4. The MARs were very much of the time illegible. Pt identifiers were lacking. Every MAR was carbon copied and at this point I realized nurses have worse handwriting than physicians. Having only been familiar with fifty or so emergency medications, I frequently found my knowledge base coming up short when I saw a new medication. What is namenda? I've never heard of it, but half of my patient load is on it! Every three to four medications there was a new medication. I was constantly shouting to the other nurse down the hall, "What is Elavil?!" Usually I could identify the first few letters of the medication and associate the medication with what was in the medication drawer under the patient's name.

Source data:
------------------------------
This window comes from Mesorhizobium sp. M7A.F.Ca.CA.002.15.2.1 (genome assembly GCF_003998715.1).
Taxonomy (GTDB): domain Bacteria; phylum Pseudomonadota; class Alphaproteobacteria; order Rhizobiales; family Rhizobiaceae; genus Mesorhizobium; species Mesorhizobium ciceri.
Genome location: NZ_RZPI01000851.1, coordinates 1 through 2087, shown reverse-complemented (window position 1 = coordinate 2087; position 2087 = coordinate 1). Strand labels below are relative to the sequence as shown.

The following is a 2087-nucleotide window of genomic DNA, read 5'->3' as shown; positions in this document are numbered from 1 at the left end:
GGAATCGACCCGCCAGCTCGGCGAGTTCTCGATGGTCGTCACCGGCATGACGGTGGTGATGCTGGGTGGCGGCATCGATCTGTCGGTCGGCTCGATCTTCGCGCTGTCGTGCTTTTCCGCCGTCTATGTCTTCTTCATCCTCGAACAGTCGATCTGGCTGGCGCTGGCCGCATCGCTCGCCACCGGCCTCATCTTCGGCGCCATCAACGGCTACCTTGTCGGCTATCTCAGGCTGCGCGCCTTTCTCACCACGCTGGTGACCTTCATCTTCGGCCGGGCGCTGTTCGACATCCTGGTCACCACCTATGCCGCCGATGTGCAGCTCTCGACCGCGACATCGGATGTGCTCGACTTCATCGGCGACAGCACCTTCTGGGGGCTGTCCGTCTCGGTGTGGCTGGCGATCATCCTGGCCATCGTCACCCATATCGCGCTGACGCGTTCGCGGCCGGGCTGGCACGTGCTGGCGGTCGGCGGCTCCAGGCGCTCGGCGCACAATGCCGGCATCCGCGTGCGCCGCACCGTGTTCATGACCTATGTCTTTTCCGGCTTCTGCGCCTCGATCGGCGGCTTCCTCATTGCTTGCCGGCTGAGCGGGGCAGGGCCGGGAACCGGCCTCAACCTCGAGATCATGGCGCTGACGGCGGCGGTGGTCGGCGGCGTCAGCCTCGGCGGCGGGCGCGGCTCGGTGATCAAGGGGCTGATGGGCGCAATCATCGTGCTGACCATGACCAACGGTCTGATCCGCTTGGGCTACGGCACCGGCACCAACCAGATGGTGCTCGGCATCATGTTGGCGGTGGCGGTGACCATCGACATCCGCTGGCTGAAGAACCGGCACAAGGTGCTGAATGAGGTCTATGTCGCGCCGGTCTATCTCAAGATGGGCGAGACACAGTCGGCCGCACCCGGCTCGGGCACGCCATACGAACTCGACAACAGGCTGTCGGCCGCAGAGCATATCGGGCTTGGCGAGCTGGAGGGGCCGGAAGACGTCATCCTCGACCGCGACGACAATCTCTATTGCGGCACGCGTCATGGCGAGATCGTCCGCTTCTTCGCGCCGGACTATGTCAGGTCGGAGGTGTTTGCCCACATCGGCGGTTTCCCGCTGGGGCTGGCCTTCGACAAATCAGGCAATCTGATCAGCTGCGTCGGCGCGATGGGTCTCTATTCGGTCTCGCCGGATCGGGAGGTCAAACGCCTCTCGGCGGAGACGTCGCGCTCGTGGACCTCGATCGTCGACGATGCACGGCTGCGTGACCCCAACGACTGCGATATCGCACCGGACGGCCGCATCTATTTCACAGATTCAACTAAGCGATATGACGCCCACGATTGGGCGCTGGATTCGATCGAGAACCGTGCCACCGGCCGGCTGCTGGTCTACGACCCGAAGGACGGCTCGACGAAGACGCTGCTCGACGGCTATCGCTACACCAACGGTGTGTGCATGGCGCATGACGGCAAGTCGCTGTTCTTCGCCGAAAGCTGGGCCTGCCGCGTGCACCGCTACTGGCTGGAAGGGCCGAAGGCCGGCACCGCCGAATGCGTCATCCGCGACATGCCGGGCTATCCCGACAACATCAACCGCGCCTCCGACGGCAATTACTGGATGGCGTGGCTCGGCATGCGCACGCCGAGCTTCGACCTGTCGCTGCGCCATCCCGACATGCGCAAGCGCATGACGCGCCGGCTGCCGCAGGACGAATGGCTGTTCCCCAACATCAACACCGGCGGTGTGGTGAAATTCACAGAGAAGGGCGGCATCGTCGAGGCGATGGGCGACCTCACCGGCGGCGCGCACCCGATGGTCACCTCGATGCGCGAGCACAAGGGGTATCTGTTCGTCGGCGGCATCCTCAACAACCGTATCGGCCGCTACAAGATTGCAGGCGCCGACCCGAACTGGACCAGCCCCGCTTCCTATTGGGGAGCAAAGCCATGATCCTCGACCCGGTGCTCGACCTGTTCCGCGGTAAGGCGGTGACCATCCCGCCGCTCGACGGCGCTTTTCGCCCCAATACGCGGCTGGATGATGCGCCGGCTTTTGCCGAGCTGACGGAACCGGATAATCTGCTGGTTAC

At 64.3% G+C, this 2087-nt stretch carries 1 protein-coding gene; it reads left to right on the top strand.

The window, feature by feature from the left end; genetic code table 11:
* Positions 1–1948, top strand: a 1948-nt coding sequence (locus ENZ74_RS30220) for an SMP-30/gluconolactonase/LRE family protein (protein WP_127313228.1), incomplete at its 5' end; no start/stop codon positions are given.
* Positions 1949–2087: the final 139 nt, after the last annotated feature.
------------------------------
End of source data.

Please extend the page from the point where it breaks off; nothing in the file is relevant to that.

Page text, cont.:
At one point there had been two new admissions both by the name of Jane Doe and Jane Doey. Neither MAR had the birthday on it, Allergies were different, and both lived next door to the other. At one point I'm explaining the meds to Jane Doe and she says, "I don't have any memory problems? Why would I be taking that?" I eventually grab the MAR to list her medications to her and explain them as best as I could in my limited knowledge and she straight up said "I've never taken that before. I don't know what any of those meds are!" I eventually saw that someone had taken Jane Doe and Jane Doey's MARs and shuffled them together and their meds were no better off either. Talk about a potentially terrible medication error! I spent an unacceptably large portion of the day trying to sort through everything particularly since the doctor had made a visit and rattled off orders about one of the Jane Doe... or was it Jane Doey? I was terribly confused and eventually it was looking at the allergies it became clear who the doctor was talking about.